Does the success of the operation against Gadhafi change the minds of those who believe the War Powers Act was violated when the president did not seek congressional authorization for the deployment of military force? Not so much.
For supporters of the law the president still needed congressional authorization to continue operations 60 days after the deployment.
“The academics will debate this, but this will just further erode the War Powers Act,” says professor Sarah Kreps of Cornell University. “Congress had little leverage on what the president did.”
In June the administration sent a report to Congress describing its role in Libya. “The President is of the view,” the report said, ” that the current U.S. military operations in Libya are consistent with the War Powers Resolution and do not, under that law, require further congressional authorization because U.S. military operations are distinct from the kind of ‘hostilities’ contemplated by the Resolution’s 60 day termination provision. U.S. forces are playing a constrained and supporting role in a multinational coalition.”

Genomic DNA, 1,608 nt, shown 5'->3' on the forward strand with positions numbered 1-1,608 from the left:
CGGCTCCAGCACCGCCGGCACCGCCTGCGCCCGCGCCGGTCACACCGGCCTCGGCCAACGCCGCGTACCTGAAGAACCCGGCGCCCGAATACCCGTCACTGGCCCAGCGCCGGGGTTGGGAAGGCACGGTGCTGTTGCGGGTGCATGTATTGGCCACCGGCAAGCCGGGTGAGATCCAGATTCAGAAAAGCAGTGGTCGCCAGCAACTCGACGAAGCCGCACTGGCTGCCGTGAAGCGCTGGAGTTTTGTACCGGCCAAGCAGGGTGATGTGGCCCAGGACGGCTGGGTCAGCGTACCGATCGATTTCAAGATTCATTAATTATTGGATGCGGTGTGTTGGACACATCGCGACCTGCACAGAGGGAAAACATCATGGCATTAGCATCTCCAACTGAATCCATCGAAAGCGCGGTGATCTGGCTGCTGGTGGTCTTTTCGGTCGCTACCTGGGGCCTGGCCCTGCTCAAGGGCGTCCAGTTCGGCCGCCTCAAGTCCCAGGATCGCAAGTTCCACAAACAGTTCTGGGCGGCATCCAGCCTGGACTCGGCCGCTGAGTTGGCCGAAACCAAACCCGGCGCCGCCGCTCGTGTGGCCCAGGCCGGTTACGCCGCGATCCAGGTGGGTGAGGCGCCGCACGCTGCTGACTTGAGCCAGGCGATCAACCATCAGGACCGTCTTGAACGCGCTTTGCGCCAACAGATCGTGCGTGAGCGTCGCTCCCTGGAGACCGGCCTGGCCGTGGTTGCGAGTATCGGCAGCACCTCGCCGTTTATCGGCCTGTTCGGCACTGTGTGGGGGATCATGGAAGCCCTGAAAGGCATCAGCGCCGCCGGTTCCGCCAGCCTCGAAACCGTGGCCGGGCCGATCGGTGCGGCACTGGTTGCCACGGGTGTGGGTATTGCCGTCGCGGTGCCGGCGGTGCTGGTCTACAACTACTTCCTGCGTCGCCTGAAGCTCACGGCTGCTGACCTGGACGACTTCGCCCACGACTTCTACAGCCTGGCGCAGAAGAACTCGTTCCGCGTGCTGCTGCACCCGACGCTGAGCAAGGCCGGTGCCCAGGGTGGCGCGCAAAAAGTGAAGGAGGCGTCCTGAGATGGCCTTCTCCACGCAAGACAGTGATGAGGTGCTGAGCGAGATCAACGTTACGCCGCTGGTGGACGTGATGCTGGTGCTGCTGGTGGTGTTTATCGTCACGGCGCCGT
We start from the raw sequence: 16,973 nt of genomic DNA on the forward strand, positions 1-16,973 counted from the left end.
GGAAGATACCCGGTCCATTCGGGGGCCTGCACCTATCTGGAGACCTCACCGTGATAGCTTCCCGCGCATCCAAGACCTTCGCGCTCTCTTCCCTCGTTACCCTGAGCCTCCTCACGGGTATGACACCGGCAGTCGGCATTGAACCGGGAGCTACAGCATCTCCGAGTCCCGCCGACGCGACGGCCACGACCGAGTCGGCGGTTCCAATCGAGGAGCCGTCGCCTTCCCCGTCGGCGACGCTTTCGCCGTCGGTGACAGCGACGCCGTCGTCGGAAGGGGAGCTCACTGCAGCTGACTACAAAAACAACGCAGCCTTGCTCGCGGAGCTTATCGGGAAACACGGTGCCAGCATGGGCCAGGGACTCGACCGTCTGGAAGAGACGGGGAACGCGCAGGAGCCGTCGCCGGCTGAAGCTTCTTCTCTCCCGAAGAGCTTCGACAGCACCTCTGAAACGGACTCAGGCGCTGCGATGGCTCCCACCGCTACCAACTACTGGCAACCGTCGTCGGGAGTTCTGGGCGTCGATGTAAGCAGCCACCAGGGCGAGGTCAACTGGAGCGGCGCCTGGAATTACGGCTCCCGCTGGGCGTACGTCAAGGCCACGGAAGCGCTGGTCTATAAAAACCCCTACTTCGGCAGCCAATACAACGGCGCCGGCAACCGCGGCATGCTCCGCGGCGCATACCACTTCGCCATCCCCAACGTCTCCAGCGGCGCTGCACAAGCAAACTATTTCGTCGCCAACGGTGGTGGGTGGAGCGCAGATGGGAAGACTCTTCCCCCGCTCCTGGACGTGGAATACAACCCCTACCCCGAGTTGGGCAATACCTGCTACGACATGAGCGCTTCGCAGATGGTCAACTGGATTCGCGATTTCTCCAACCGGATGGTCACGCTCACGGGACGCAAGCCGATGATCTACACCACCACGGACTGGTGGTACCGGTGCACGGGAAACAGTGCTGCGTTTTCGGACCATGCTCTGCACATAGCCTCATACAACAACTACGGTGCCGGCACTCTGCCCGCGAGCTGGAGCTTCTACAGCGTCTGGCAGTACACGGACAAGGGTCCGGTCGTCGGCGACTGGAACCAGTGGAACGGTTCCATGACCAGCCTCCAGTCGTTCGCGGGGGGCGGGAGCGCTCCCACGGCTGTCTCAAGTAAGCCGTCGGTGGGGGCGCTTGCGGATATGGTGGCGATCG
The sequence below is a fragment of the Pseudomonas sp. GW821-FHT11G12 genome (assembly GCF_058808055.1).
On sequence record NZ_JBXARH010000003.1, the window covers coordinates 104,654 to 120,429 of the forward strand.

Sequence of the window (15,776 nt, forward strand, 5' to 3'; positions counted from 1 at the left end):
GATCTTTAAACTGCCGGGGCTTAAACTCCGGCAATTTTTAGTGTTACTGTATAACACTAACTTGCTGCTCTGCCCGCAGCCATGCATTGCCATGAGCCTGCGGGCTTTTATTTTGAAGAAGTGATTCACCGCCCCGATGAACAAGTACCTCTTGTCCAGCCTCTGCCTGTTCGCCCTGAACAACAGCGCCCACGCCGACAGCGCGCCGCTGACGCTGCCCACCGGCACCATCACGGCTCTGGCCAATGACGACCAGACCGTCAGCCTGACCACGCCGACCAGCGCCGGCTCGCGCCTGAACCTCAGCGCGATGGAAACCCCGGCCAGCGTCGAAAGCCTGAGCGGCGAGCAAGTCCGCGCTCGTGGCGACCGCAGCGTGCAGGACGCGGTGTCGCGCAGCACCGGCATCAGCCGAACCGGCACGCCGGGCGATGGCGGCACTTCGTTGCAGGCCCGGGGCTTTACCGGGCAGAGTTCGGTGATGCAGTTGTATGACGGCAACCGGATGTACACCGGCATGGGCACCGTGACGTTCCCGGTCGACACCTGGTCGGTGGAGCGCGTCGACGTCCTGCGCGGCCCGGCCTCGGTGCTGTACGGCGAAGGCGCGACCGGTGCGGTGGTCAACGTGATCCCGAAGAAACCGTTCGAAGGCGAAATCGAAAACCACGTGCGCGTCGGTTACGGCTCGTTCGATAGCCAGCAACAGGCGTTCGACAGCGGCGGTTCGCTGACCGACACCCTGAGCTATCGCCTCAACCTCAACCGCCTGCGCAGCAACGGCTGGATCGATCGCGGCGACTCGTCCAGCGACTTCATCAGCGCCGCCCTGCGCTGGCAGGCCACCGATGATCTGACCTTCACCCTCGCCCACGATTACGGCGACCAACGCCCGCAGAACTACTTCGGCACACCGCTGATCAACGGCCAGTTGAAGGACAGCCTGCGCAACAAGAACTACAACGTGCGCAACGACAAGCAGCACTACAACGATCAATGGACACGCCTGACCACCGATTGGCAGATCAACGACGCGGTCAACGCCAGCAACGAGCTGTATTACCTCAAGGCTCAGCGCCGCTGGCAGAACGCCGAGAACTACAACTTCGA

Kreps believes the administration was splitting legal hairs when it said the law wasn’t violated because NATO was taking over the lead role, and says that it doesn’t matter about the outcome of the operation.
“To say that something has changed now that Gadhafi is dead would be to say the ends justify the means,” the professor said.
She acknowledges that because of the success of the operation the war powers act has been diminished.
“In some ways because the outcome was favorable I think there will be a sense of we did the job, it doesn’t matter how we got the job done,” Kreps said.
Ten lawmakers, lead by Rep. Dennis Kucinich, had gone to court arguing that Obama had violated the law. On Thursday, the same day that Gadhafi was killed, a federal judge dismissed the suit. United States District Judge Reggie B. Walton concluded that the lawmakers did not have the legal right to bring the suit.
“[t]he Court concludes” Walton wrote, “that the plaintiffs have failed to demonstrate that they have standing–either in their capacity as members of the House of Representatives or because of their status as taxpayers–to maintain this action.”
Kreps doesn’t expect much debate about the law in the halls of Congress now. And when the issue comes up again in the future there will be fresh precedent to discuss.